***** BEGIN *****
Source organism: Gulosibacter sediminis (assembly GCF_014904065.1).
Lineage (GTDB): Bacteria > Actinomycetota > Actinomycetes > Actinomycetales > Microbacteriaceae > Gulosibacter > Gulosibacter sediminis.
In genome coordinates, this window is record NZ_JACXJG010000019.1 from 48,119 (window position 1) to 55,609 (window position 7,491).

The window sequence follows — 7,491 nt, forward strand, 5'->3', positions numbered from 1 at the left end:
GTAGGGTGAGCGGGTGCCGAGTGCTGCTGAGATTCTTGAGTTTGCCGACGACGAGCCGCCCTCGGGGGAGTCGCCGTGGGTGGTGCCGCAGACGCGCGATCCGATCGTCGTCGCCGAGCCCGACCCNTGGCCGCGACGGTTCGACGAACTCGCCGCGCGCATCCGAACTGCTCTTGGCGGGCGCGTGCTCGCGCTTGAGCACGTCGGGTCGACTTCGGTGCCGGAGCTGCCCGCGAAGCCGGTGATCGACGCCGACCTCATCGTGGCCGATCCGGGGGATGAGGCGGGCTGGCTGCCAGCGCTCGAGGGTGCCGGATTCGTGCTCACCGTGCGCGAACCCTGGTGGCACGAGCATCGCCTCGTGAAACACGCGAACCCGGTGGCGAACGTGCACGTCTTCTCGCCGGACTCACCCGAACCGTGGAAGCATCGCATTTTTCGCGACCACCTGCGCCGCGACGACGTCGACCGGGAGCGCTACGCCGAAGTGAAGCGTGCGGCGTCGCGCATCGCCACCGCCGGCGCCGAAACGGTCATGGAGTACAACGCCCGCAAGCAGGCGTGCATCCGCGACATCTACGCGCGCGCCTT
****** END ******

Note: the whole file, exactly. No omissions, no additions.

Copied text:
Source organism: Gulosibacter sediminis (assembly GCF_014904065.1).
Lineage (GTDB): Bacteria > Actinomycetota > Actinomycetes > Actinomycetales > Microbacteriaceae > Gulosibacter > Gulosibacter sediminis.
In genome coordinates, this window is record NZ_JACXJG010000019.1 from 48,119 (window position 1) to 55,609 (window position 7,491).

The window sequence follows — 7,491 nt, forward strand, 5'->3', positions numbered from 1 at the left end:
GTAGGGTGAGCGGGTGCCGAGTGCTGCTGAGATTCTTGAGTTTGCCGACGACGAGCCGCCCTCGGGGGAGTCGCCGTGGGTGGTGCCGCAGACGCGCGATCCGATCGTCGTCGCCGAGCCCGACCCNTGGCCGCGACGGTTCGACGAACTCGCCGCGCGCATCCGAACTGCTCTTGGCGGGCGCGTGCTCGCGCTTGAGCACGTCGGGTCGACTTCGGTGCCGGAGCTGCCCGCGAAGCCGGTGATCGACGCCGACCTCATCGTGGCCGATCCGGGGGATGAGGCGGGCTGGCTGCCAGCGCTCGAGGGTGCCGGATTCGTGCTCACCGTGCGCGAACCCTGGTGGCACGAGCATCGCCTCGTGAAACACGCGAACCCGGTGGCGAACGTGCACGTCTTCTCGCCGGACTCACCCGAACCGTGGAAGCATCGCATTTTTCGCGACCACCTGCGCCGCGACGACGTCGACCGGGAGCGCTACGCCGAAGTGAAGCGTGCGGCGTCGCGCATCGCCACCGCCGGCGCCGAAACGGTCATGGAGTACAACGCCCGCAAGCAGGCGTGCATCCGCGACATCTACGCGCGCGCCTT